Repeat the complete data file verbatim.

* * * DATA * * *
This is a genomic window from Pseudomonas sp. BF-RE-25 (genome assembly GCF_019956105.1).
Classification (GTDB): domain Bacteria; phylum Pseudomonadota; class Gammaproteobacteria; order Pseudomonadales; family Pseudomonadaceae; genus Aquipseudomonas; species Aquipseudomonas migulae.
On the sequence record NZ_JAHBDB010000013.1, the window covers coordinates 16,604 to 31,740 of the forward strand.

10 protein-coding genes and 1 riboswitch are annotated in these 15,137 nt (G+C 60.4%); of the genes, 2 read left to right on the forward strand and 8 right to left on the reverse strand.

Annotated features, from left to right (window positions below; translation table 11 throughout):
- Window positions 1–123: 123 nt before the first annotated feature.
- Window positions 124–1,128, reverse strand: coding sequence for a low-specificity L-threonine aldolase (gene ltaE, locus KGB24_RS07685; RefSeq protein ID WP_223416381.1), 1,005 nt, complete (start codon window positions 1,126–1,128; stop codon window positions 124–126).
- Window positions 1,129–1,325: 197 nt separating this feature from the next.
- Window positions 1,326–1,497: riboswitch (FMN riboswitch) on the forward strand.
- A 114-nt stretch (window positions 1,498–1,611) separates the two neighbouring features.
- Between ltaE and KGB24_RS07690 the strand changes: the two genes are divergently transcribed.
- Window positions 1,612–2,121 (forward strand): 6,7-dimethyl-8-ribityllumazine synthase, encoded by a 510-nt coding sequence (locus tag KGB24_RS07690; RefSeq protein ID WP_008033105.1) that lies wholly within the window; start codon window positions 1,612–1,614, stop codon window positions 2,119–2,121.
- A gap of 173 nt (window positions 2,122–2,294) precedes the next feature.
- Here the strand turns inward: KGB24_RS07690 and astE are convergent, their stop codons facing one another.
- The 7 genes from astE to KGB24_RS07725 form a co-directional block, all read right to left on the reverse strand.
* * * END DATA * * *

This is a genomic window from Pseudomonas sp. BF-RE-25 (genome assembly GCF_019956105.1).
Classification (GTDB): domain Bacteria; phylum Pseudomonadota; class Gammaproteobacteria; order Pseudomonadales; family Pseudomonadaceae; genus Aquipseudomonas; species Aquipseudomonas migulae.
On the sequence record NZ_JAHBDB010000013.1, the window covers coordinates 16,604 to 31,740 of the forward strand.

10 protein-coding genes and 1 riboswitch are annotated in these 15,137 nt (G+C 60.4%); of the genes, 2 read left to right on the forward strand and 8 right to left on the reverse strand.

Annotated features, from left to right (window positions below; translation table 11 throughout):
- Window positions 1–123: 123 nt before the first annotated feature.
- Window positions 124–1,128, reverse strand: coding sequence for a low-specificity L-threonine aldolase (gene ltaE, locus KGB24_RS07685; RefSeq protein ID WP_223416381.1), 1,005 nt, complete (start codon window positions 1,126–1,128; stop codon window positions 124–126).
- Window positions 1,129–1,325: 197 nt separating this feature from the next.
- Window positions 1,326–1,497: riboswitch (FMN riboswitch) on the forward strand.
- A 114-nt stretch (window positions 1,498–1,611) separates the two neighbouring features.
- Between ltaE and KGB24_RS07690 the strand changes: the two genes are divergently transcribed.
- Window positions 1,612–2,121 (forward strand): 6,7-dimethyl-8-ribityllumazine synthase, encoded by a 510-nt coding sequence (locus tag KGB24_RS07690; RefSeq protein ID WP_008033105.1) that lies wholly within the window; start codon window positions 1,612–1,614, stop codon window positions 2,119–2,121.
- A gap of 173 nt (window positions 2,122–2,294) precedes the next feature.
- Here the strand turns inward: KGB24_RS07690 and astE are convergent, their stop codons facing one another.
- The 7 genes from astE to KGB24_RS07725 form a co-directional block, all read right to left on the reverse strand.